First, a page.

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When writing a python module and functions in it, I have some "public" functions that are supposed to be exposed to outsiders, but some other "private" functions that are only supposed to be seen and used locally and internally.

I understand in python there is no absolute private functions. But what is the best, most neat, or most used style to distinguish "public" functions and "private" functions?

I list some of the styles I know:

  1. use __all__ in module file to indicate its "public" functions (What's the python __all__ module level variable for?)
  2. use underscore at the beginning of name of "private" functions

Is there any other idea or convention that people use?

Thank you very much!

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1 Answer 1

up vote 20 down vote accepted

From Python's Class module documnetation:

Private” instance variables that cannot be accessed except from inside an object don’t exist in Python. However, there is a convention that is followed by most Python code: a name prefixed with an underscore (e.g. _spam) should be treated as a non-public part of the API (whether it is a function, a method or a data member). It should be considered an implementation detail and subject to change without notice.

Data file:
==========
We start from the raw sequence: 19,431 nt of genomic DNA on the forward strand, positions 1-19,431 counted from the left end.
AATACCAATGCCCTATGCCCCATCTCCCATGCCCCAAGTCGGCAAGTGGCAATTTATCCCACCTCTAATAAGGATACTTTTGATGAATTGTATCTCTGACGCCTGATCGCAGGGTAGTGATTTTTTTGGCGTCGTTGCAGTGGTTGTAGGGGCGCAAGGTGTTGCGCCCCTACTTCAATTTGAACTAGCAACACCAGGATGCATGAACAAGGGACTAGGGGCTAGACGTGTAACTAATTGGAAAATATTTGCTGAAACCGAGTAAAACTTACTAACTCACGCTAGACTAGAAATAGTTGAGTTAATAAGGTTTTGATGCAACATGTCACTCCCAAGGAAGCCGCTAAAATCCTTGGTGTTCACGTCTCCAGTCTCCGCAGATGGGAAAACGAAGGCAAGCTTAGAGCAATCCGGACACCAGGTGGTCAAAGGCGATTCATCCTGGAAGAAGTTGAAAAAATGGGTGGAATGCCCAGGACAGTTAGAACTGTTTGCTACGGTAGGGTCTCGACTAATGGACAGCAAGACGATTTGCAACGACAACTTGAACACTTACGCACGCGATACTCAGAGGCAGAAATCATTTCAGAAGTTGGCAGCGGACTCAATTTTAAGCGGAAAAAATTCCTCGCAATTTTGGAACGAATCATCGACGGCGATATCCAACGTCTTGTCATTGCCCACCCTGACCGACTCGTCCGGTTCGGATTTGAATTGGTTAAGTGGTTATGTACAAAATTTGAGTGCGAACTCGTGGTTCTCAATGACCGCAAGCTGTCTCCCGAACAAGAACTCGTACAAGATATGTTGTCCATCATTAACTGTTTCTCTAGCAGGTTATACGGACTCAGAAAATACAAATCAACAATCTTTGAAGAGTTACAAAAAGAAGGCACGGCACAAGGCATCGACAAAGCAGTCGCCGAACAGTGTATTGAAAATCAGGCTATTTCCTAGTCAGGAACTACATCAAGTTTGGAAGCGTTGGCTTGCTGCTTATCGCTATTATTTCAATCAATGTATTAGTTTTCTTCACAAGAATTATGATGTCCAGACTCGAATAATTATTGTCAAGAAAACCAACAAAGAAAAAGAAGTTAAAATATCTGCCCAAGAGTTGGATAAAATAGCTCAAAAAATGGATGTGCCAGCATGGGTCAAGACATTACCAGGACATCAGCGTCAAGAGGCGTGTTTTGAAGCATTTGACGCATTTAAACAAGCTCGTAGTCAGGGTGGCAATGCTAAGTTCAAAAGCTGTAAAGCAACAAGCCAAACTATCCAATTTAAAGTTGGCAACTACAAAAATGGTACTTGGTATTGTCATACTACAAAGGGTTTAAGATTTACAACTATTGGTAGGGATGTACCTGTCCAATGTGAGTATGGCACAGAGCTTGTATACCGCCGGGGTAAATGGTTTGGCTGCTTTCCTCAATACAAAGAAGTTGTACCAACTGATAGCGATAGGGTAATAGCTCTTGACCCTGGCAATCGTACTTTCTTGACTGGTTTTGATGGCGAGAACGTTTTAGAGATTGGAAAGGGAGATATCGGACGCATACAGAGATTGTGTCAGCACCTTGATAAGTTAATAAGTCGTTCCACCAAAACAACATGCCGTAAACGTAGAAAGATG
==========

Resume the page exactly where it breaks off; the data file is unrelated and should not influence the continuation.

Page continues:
Since there is a valid use-case for class-private members (namely to avoid name clashes of names with names defined by subclasses), there is limited support for such a mechanism, called name mangling. Any identifier of the form __spam (at least two leading underscores, at most one trailing underscore) is textually replaced with classname_spam, where classname is the current class name with leading underscore(s) stripped. This mangling is done without regard to the syntactic position of the identifier, as long as it occurs within the definition of a class.

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Thank you! So generally people will just use a leading underscore to distinguish between "public" and "private" functions in module? –  Kaifei Feb 26 '13 at 0:30
6  
Mostly. Like the documentation says, it's a convention, you can still access the functions like they're public, but the "correct" way to do things is to pretend they're not really there. –  Eric Hydrick Feb 26 '13 at 0:51
    
Got it! Thanks! –  Kaifei Feb 27 '13 at 0:07

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